Competing Nationalisms in Ru and La Trilogie coréenne: Francophone Asian Québécois Literatures


In this essay I argue that in order to fully challenge the nationalism assumed in many approaches to Asian Canadian studies we must consider the roles of francophone Asian Québecois authors and their works. These authors often find themselves at a cultural impasse by living and working in the province of Québec—a quasi-nation-state animated by a competing sovereign impulse, and an entity that deliberately and continuously interrupts Canadian nationalism as a whole. I ask: what does it mean to be a francophone Asian Québécois writer living and working in the language of a competing nationalism, and particularly a competing nationalism that defines itself overtly in terms of language but inferentially through an exclusionary Europeanness that harkens back to French settlements and the mythologies of white labourers, explorers, and settlers. I turn to Kim Thúy’s Ru (2009) and Ook Chung’s La Triologie Coréenne (2012) first to interrupt the anglo-centricism of Asian Canadian literary studies and second to consider the ways that the theme of language appears in notably ambivalent ways. I draw on images of in-betweenness and themes of colonialism in both novels arguing that these representations parallel the ambivalent and precarious statuses of francophone Asian Québécois writers, both within the framework of Asian Canadian literature and Québécois’ competing nationalism. Put another way, while these writers disturb Canadian nationalism by speaking the language of a competing nationalism, they also recognize the ways in which they are never fully included in the sovereigntist project despite the fact that they are writing in French. Thus, by writing in French, these authors disrupt one nationalist project while also exposing the limitations (and contradictions) of another.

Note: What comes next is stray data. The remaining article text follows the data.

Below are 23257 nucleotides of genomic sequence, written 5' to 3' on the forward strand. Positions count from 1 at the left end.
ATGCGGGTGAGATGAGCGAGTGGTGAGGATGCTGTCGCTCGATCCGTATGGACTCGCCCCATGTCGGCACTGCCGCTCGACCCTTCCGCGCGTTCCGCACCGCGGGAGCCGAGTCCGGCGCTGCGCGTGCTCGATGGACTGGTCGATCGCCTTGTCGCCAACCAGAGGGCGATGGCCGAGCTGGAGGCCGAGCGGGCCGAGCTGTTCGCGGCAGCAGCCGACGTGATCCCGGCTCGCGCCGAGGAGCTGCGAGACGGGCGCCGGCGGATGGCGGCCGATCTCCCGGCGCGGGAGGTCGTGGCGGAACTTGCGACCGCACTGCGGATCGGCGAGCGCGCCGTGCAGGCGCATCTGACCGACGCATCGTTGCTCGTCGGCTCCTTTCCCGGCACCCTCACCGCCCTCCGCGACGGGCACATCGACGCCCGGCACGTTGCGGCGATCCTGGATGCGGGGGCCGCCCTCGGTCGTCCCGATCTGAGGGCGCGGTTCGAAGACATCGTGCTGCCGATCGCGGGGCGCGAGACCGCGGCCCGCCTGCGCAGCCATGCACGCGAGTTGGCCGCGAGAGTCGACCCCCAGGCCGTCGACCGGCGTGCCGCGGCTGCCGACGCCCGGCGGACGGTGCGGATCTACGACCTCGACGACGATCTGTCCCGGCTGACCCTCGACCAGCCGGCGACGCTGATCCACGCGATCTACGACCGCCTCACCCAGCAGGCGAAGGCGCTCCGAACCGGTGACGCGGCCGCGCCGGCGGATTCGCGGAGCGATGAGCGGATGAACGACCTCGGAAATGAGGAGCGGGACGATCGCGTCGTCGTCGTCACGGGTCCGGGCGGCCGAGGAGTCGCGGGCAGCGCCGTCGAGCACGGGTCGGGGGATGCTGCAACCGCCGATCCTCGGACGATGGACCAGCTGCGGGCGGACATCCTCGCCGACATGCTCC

This article “Competing Nationalisms in Ru and La Trilogie coréenne: Francophone Asian Québécois Literatures” originally appeared in Asian Canadian Critique Beyond the Nation. Spec. issue of Canadian Literature 227 (Winter 2015): 75-93.

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